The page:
960 F2d 153 United States v. Rios
960 F.2d 153
UNITED STATES of America, Plaintiff-Appellee,
Salvador RIOS, Jr., Defendant-Appellant.
UNITED STATES of America, Plaintiff-Appellee,
Rene PERALES, Defendant-Appellant.
Nos. 90-30442, 90-30443.
United States Court of Appeals, Ninth Circuit.
Argued and Submitted April 7, 1992.
Decided April 15, 1992.
NOTICE: Ninth Circuit Rule 36-3 provides that dispositions other than opinions or orders designated for publication are not precedential and should not be cited except when relevant under the doctrines of law of the case, res judicata, or collateral estoppel.
Before JAMES R. BROWNING, EUGENE A. WRIGHT, and FERNANDEZ, Circuit Judges.
A Drug Enforcement Administration (DEA) investigation in Burley, Idaho revealed the drug trafficking activities of Jose Zamora, Tom Rudy, Salvador Ramirez Rios (Rios), Rene Perales (Perales), and Gerald Rex Draper stemming from a delivery of 4 kilograms of cocaine on March 17, 1989. Both Rios and Perales appeal their convictions. We affirm.
I. Multiple Conspiracies
Perales' and Rios' convictions for a single conspiracy do not violate the Kotteakos v. United States, 328 U.S. 750, 66 S.Ct. 1239, 90 L.Ed. 1557 (1946), prohibition against charging a single conspiracy when in fact there are multiple conspiracies. There was sufficient evidence upon which a rational trier of fact could have found one single conspiracy. United States v. Mastelotto, 717 F.2d 1238, 1246 (9th Cir.1983); United States v. Zemek, 634 F.2d 1159, 1167 (9th Cir.1980), cert. denied, 450 U.S. 916, 101 S.Ct. 1359, 67 L.Ed.2d 341 (1981). The evidence of the numerous drug transactions and prior bad criminal acts showed the background and development of the conspiracy involving the same individuals and similar crimes. See United States v. Brown, 912 F.2d 1040, 1044 (9th Cir.1990); United States v. McKoy, 771 F.2d 1207, 1214 (9th Cir.1985) (admissible under Fed.R.Evid. 404(b)).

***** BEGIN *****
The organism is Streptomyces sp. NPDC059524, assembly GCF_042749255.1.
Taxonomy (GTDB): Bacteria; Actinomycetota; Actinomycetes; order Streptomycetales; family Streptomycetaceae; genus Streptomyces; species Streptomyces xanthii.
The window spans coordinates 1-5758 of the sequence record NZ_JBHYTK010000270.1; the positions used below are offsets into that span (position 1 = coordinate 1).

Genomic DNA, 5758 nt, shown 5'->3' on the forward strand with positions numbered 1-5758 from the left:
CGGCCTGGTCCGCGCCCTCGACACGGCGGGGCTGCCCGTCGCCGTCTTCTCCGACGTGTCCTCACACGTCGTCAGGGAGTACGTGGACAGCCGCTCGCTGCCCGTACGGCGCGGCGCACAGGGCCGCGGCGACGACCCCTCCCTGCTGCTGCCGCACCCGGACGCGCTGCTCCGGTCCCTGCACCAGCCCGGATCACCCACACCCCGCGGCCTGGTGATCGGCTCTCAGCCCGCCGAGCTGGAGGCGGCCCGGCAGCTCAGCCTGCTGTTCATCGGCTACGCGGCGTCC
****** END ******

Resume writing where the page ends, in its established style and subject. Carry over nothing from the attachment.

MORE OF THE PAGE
Contrary to the defendants' assertions, Rios and Perales knew of the other participants and worked with them in furtherance of the single conspiracy. See Brown, 912 F.2d at 1044; United States v. Kenny, 645 F.2d 1323, 1334-35 (9th Cir.), cert. denied, 452 U.S. 920, 101 S.Ct. 3059, 69 L.Ed.2d 425 (1981). Some evidence even suggested that they were at the very center of the conspiracy. The fact that there may have been subgroups within this single conspiracy, e.g., Perales' and Draper's ongoing narcotics sales, does not negate the existence of a single conspiracy. See Zemek, 634 F.2d at 1167. Furthermore, the district court gave the Model Ninth Circuit Jury Instruction on multiple conspiracies, Manual of Model Criminal Jury Instructions for the Ninth Circuit 8.05B (1989), and thus, the jury was adequately instructed that it had to agree unanimously upon the existence of the same single conspiracy. Mastelotto, 717 F.2d at 1246; Brown, 912 F.2d at 1043.
The district court properly exercised its discretion in denying the defendants' severance motion. "The general rule is that persons jointly indicted should be jointly tried." United States v. Smith, 893 F.2d 1573, 1581 (9th Cir.1990). Rios and Perales have failed to show any manifest injustice that violated a substantive right and denied them a fair trial. United States v. Felix-Gutierrez, 940 F.2d 1200, 1209 (9th Cir.1991); United States v. Escalante, 637 F.2d 1197, 1201 (9th Cir.), cert. denied, 449 U.S. 856, 101 S.Ct. 154, 66 L.Ed.2d 71 (1980).